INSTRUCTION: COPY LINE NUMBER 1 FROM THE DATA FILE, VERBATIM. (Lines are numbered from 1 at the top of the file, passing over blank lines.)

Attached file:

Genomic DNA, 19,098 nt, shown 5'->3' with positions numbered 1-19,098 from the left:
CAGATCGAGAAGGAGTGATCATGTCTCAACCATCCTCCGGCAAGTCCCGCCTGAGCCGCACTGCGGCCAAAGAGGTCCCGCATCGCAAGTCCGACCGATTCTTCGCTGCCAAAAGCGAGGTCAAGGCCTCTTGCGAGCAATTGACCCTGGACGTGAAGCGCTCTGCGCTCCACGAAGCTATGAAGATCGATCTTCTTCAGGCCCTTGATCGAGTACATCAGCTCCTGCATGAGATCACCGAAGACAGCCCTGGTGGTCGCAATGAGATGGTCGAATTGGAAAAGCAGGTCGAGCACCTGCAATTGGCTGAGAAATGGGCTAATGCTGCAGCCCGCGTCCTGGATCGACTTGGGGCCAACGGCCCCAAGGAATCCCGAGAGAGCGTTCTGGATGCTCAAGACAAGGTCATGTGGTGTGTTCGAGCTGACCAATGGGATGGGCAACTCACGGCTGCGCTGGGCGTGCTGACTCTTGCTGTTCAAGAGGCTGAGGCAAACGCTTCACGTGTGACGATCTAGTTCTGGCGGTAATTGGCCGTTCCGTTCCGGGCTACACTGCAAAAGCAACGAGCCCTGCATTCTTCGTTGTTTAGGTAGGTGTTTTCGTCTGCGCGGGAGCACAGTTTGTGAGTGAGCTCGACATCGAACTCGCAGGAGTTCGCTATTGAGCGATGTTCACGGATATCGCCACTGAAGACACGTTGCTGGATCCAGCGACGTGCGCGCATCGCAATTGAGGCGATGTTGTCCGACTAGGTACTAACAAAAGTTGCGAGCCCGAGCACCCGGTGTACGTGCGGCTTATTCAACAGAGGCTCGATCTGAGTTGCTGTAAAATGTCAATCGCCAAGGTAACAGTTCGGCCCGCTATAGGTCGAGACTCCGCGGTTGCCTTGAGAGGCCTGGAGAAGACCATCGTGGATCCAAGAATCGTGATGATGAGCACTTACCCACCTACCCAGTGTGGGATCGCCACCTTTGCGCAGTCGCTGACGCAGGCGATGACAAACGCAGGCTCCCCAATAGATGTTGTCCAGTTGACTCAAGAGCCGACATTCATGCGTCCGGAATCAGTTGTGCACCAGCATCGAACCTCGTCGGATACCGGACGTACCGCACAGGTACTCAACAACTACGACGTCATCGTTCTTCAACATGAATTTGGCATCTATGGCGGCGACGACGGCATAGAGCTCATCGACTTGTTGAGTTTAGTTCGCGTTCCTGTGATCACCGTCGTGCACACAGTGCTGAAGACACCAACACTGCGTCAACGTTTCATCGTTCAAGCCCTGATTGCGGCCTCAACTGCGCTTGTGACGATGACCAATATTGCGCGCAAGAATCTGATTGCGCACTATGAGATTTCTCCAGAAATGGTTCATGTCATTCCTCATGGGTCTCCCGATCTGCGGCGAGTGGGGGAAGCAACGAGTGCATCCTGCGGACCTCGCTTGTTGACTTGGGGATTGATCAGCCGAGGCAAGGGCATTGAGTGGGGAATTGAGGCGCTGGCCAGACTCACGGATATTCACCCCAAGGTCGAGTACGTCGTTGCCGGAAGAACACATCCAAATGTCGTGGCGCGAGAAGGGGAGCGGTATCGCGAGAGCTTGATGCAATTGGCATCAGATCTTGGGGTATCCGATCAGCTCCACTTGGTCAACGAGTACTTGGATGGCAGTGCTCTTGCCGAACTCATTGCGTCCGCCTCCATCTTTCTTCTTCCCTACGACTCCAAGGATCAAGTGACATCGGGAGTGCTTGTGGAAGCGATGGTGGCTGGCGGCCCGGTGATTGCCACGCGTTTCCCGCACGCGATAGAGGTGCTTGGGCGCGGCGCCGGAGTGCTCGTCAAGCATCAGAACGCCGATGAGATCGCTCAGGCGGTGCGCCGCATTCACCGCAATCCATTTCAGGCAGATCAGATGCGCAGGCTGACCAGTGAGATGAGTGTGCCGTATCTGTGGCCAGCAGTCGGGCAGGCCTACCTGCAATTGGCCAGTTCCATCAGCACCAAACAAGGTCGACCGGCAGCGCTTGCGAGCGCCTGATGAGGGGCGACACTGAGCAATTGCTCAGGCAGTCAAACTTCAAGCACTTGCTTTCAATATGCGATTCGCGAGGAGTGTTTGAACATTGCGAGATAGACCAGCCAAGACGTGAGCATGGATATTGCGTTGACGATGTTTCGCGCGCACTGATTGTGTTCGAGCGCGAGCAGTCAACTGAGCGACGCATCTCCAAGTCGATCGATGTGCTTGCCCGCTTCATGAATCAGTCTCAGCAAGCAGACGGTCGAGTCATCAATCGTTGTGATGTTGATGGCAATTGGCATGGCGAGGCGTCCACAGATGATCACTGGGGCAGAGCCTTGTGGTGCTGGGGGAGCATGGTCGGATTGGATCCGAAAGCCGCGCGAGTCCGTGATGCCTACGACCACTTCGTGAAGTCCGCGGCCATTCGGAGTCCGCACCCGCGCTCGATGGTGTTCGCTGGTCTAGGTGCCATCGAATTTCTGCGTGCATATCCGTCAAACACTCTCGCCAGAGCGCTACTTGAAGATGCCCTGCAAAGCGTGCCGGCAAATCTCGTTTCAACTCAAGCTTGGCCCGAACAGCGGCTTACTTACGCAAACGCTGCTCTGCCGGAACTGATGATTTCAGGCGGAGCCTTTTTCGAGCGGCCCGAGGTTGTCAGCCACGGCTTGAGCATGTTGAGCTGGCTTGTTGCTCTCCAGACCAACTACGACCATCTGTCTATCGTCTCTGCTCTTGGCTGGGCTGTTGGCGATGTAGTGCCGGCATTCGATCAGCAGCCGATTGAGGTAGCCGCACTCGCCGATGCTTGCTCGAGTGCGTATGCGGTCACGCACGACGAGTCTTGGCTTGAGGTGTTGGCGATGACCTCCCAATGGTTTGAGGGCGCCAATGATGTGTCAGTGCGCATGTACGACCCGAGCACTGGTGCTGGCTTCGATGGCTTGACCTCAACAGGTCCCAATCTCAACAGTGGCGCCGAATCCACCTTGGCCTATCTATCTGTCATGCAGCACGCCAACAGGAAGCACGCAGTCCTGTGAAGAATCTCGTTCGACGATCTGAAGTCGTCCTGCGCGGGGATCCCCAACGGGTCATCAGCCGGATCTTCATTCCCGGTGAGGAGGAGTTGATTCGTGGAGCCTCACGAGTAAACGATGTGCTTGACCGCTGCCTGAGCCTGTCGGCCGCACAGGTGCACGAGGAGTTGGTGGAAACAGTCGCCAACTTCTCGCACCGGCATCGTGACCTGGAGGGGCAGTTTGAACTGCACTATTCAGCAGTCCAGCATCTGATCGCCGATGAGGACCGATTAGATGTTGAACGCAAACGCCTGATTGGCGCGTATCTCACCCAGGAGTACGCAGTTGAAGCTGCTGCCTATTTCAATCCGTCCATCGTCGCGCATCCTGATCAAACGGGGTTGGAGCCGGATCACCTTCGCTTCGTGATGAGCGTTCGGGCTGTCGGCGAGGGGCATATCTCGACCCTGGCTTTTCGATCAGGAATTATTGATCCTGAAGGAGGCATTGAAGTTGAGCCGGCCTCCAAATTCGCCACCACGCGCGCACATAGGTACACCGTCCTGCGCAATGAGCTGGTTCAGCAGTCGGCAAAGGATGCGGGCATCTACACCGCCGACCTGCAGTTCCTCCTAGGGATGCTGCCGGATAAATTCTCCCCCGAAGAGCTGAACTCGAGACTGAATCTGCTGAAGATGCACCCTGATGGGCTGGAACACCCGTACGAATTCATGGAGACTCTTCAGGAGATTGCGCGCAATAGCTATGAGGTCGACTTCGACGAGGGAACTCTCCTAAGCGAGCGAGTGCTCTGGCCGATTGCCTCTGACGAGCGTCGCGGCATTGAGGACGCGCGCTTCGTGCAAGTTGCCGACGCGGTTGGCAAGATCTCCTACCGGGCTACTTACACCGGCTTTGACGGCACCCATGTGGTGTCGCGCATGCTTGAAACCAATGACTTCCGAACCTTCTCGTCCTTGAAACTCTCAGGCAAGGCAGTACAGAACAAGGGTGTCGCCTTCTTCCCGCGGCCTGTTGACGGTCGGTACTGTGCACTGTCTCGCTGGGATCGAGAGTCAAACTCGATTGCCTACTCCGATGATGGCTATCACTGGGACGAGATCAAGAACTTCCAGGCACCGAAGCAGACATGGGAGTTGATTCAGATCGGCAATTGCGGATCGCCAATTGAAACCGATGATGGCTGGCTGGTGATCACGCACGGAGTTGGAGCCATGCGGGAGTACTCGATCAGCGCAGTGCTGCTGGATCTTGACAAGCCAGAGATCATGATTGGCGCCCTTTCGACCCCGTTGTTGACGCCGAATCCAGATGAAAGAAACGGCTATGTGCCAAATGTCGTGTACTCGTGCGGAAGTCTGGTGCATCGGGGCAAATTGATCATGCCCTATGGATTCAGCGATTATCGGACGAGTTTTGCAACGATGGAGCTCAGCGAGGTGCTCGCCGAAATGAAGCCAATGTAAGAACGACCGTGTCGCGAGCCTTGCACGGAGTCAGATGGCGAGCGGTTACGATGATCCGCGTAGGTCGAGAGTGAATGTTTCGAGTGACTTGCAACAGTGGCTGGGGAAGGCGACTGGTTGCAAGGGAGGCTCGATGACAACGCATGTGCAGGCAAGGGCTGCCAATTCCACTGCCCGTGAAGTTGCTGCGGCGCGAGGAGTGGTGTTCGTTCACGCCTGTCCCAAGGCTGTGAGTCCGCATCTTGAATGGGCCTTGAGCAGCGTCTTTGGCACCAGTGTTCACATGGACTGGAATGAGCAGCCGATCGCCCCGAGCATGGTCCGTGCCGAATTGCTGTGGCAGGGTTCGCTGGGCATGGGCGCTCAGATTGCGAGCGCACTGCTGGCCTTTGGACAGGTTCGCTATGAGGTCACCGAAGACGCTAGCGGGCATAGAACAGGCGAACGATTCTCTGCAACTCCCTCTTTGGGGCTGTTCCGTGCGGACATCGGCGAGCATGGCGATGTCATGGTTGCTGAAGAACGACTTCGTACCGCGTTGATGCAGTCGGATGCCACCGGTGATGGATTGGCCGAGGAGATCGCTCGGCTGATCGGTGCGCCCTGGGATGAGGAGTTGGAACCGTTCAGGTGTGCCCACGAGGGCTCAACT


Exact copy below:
Genomic DNA, 19,098 nt, shown 5'->3' with positions numbered 1-19,098 from the left: